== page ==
Louis CK’s contemporaries in the stand-up scene have had some harsh words for the disgraced comedian, who returned to the stage last year after admitting to allegations of exposing himself to female employees and other comedians without their consent. Sasheer Zamata and Pete Davidson have taken public swipes at CK in recent months, and now Hannah Gadsby, on the verge of releasing of her Nanette follow-up, Douglas, has unloaded on the comedian in a new interview with the L.A. Times.
“He is a joke now,” she said after the Times brought up a joke in which she says she “quit comedy the same way Louis C.K. said he was sorry.”
She continued, touching on the comedian’s refusal to acknowledge the power dynamics at play in his offending behavior, a fitting theme since she’s described Douglas as being concerned with “dynamics of power and privilege.”
“And I think it’s important to keep making that joke,” she says. “This is dangerous to talk about, but I’ll give it a go. What the issue is, for a long time Louis CK’s comedy platform was that he was this hopeless guy bumbling through the world. And at some stage, he was no longer that, but that was still his voice. And I think he still believes that. He has not reassessed his position of power, and that is why he was able to abuse it. It’s difficult to see a shift in your own power and privilege. It’s not something we’re trained to do. He still honestly thinks he’s the victim in all of this.”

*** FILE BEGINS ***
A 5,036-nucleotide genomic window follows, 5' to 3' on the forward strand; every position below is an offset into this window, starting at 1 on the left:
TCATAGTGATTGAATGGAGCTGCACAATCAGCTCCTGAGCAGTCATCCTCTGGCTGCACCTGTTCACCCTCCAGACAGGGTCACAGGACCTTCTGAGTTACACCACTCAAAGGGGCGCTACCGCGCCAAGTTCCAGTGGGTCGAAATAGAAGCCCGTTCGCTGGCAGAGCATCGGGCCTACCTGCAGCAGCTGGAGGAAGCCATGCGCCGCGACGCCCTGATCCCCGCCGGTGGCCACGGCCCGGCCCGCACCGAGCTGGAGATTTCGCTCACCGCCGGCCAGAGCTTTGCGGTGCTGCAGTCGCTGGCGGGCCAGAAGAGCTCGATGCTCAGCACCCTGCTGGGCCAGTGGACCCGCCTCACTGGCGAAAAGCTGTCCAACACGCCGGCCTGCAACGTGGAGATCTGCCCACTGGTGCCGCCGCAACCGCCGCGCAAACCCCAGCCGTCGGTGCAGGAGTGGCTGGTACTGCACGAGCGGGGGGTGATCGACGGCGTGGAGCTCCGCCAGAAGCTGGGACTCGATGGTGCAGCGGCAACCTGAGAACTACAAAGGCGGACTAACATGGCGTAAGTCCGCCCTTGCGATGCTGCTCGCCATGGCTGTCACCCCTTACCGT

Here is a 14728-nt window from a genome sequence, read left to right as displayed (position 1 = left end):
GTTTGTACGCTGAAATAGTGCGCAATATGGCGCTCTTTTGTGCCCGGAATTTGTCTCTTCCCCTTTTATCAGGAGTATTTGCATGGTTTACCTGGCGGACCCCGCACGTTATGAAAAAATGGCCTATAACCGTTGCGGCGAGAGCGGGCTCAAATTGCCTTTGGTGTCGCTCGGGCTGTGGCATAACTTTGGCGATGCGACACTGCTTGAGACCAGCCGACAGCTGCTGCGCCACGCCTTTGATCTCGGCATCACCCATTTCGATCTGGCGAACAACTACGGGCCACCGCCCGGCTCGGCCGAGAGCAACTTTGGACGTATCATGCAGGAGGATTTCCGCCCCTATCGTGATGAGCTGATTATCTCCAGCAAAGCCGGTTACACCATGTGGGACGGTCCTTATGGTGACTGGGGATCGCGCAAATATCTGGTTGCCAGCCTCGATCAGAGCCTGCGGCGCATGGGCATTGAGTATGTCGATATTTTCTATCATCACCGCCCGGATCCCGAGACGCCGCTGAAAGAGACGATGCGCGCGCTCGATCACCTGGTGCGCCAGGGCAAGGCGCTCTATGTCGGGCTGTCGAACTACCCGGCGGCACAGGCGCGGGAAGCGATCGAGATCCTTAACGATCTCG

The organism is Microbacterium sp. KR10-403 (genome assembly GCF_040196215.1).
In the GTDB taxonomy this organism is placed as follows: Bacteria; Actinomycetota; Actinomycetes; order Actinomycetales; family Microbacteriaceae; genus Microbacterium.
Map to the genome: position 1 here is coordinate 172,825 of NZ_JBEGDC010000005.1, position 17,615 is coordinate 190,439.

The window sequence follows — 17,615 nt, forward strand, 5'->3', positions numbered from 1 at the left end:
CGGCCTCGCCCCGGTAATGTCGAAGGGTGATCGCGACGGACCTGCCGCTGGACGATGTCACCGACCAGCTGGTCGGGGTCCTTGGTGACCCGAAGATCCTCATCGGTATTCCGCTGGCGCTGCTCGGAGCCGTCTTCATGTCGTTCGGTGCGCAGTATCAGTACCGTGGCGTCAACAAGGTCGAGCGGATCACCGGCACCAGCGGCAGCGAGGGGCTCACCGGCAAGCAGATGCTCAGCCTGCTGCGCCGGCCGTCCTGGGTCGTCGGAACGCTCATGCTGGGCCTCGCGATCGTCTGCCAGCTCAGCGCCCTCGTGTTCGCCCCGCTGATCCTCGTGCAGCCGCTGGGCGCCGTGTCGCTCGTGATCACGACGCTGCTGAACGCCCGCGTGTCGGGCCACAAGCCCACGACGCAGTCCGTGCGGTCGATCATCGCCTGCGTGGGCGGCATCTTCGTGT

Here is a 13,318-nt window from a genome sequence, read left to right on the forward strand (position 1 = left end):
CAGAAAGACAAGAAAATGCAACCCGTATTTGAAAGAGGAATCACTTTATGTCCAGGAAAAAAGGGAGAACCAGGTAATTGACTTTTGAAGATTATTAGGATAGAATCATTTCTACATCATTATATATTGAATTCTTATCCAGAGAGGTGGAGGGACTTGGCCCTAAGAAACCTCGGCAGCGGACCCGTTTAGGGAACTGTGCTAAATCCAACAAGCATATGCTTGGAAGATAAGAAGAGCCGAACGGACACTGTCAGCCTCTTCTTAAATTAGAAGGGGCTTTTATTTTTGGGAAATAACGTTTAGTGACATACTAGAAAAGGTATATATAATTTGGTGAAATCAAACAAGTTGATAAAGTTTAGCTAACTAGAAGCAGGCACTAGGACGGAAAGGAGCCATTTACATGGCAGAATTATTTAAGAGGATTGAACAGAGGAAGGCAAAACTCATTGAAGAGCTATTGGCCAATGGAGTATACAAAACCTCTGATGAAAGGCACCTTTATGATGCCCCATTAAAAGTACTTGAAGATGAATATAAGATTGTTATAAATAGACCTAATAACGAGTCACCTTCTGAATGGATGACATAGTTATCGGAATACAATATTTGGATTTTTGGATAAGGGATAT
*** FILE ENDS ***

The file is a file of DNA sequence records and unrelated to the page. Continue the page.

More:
“If you’re used to controlling a narrative and then you’re witnessing it go to a different place, you will not let go,” she continues. “He’s a trapped man. He’s doing his comedy from a position of defensiveness.”
She goes on to note, though, that “censorship” isn’t a beneficial response, saying it’s “useless because it leaves a gap where we learned a lesson.” She adds, “[I]f you were to wipe him from our collective memory, we not only lose what he did well, we lose what he did badly. And we can learn from both.”